Proposed legislation from the San Ramon Valley's Assemblywoman, Catharine Baker (R-San Ramon), to create a new funding stream for domestic violence victim support programs remains before the State Senate after passing the Assembly unanimously late last month.
Assembly Bill 1399 would establish a "California Domestic Violence Fund" that would be funded through donations made by California residents on their tax returns to support nonprofit organizations that provide services to domestic violence victims and their children -- programs Baker said have been woefully underfunded in recent years.
"Throughout California there is an increasing need for domestic violence programs, yet decreasing resources are preventing these programs from meeting the needs of thousands of children and families," Baker said in a statement after her Assembly colleagues approved the bill Jan. 27.
"By giving Californians the opportunity to contribute to programs helping domestic violence victims, AB 1399 efficiently increases the available resources and ensures more families receive the support and services they need," she added.
The bill has been referred to the State Senate Governance and Finance Committee for consideration.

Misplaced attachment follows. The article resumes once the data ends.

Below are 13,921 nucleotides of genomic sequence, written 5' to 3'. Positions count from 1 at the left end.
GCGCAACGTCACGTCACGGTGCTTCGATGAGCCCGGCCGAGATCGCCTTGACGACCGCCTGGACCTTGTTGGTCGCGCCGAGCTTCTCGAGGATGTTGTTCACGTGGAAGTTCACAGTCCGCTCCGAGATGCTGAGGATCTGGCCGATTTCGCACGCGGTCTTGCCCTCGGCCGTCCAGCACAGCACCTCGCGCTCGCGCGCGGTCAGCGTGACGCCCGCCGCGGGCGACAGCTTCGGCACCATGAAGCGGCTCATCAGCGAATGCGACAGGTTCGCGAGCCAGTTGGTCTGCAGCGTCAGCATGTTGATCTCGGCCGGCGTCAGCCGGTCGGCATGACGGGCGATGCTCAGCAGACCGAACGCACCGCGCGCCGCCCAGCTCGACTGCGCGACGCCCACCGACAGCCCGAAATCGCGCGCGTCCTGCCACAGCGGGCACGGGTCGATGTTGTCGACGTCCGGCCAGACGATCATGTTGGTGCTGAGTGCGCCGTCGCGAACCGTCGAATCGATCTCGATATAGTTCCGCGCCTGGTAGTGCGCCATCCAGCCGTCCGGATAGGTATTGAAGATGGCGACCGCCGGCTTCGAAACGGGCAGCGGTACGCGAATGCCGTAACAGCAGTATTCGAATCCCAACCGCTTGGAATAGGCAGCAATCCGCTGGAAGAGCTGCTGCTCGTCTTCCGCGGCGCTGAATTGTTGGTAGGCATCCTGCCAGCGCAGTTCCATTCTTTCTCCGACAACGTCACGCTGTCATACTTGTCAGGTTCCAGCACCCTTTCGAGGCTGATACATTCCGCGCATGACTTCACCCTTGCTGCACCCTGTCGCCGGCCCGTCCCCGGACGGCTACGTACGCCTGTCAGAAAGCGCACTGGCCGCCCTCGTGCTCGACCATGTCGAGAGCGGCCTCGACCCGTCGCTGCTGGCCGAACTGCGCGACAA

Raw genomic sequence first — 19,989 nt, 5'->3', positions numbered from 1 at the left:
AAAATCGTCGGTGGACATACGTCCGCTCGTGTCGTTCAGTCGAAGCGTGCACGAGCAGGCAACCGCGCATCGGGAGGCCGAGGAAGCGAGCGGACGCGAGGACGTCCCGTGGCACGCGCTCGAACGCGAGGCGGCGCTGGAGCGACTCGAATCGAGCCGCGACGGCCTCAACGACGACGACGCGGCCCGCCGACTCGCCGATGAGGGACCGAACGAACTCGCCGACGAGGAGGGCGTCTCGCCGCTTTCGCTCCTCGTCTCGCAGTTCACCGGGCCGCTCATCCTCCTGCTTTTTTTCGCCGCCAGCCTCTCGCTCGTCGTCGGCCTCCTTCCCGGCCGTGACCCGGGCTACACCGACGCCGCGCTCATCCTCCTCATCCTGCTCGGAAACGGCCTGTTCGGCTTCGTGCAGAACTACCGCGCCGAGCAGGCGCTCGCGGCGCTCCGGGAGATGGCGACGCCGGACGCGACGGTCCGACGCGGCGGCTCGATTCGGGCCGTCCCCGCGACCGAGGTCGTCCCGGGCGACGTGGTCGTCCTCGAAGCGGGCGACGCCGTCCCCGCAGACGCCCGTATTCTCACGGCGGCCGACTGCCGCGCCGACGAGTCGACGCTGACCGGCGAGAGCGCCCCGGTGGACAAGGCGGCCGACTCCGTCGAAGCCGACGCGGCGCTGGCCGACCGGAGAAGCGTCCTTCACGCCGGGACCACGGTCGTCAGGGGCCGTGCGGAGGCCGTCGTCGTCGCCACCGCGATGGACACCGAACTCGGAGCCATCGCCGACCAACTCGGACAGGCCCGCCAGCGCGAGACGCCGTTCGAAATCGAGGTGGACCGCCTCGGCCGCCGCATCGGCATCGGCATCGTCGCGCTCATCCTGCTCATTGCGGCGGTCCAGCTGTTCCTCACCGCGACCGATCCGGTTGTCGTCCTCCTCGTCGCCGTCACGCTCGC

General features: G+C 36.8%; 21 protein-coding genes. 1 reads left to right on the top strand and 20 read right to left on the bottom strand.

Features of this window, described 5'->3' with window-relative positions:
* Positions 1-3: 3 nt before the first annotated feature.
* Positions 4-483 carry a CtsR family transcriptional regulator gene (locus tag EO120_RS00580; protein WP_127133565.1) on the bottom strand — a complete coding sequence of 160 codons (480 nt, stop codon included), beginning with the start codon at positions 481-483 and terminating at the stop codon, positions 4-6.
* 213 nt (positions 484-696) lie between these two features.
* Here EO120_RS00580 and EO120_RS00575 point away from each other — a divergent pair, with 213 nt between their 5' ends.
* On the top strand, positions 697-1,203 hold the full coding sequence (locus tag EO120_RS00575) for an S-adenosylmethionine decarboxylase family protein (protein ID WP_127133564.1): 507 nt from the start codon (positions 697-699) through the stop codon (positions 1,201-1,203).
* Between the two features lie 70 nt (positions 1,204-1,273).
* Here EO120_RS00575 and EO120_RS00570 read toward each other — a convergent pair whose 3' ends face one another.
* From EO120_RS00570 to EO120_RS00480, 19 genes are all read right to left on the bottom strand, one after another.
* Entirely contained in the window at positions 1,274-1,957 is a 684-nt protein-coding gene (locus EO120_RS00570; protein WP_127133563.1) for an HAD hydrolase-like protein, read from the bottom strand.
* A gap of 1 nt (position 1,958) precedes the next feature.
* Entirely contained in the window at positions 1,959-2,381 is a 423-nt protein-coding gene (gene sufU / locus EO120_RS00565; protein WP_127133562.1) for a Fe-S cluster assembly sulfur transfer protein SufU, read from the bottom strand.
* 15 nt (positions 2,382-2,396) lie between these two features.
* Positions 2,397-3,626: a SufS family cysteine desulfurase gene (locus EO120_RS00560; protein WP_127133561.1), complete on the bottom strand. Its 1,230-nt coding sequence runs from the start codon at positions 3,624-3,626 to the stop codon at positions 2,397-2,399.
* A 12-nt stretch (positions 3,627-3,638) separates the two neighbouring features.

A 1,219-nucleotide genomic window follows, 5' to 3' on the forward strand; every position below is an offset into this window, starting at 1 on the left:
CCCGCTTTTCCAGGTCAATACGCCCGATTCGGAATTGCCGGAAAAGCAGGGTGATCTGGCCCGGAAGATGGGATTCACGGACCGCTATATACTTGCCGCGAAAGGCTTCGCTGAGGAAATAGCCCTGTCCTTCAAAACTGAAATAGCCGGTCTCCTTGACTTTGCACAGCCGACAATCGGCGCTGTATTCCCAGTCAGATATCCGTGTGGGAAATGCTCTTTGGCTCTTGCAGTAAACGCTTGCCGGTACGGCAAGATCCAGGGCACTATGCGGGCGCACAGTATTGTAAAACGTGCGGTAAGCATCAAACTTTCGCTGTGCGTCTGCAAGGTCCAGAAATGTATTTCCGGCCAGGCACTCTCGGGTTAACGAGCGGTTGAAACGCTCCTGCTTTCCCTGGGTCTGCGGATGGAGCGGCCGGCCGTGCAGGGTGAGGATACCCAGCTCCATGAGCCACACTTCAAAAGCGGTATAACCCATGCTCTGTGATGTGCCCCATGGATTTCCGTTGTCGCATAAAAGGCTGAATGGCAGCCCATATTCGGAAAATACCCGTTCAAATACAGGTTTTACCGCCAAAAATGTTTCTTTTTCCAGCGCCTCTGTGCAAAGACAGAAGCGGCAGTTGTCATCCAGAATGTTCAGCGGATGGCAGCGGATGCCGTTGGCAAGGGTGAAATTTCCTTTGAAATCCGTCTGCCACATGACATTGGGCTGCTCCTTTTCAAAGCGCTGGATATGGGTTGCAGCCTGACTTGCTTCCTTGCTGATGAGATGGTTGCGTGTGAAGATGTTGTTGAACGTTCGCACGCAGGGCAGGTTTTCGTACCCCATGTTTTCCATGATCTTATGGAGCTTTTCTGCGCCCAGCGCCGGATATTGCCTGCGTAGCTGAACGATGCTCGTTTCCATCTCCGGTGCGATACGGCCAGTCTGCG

AB 1399 allows people to voluntarily contribute money -- minimum of $1 -- in excess of their tax liability by writing in the donation amount next to the California Domestic Violence Fund. A box would be added to the tax forms, once another voluntary contribution designation is removed or space made available.
Funds raised would then be made available through grants to registered 501(c)(3) nonprofits that are considered active grant recipients under the Comprehensive Statewide Domestic Violence Program within the state's Office of Emergency Services (OES).
Funds could not be used toward administrative costs for grant recipients or the OES.
Domestic violence victim support programs desperately need the new resources after facing funding shortfalls in recent years, Baker said.
"On just a single day in 2014, 1,216 requests for services from domestic violence victims went unmet, leaving thousands of individuals, children and families without a safe place to stay or access to vital counseling and resources," according to Baker.
For those unmet needs, 49% of programs reported that victims returned to their abuser, 37% reported that victims turned to homelessness and 16% reported families ended up living in their car, the first-term assemblywoman said.
"With the unanimous bipartisan support of AB 1399 in the Assembly, domestic violence programs are one step closer to receiving much-needed additional funding and resources without incurring an unsustainable financial obligation for the state's own finances," she added.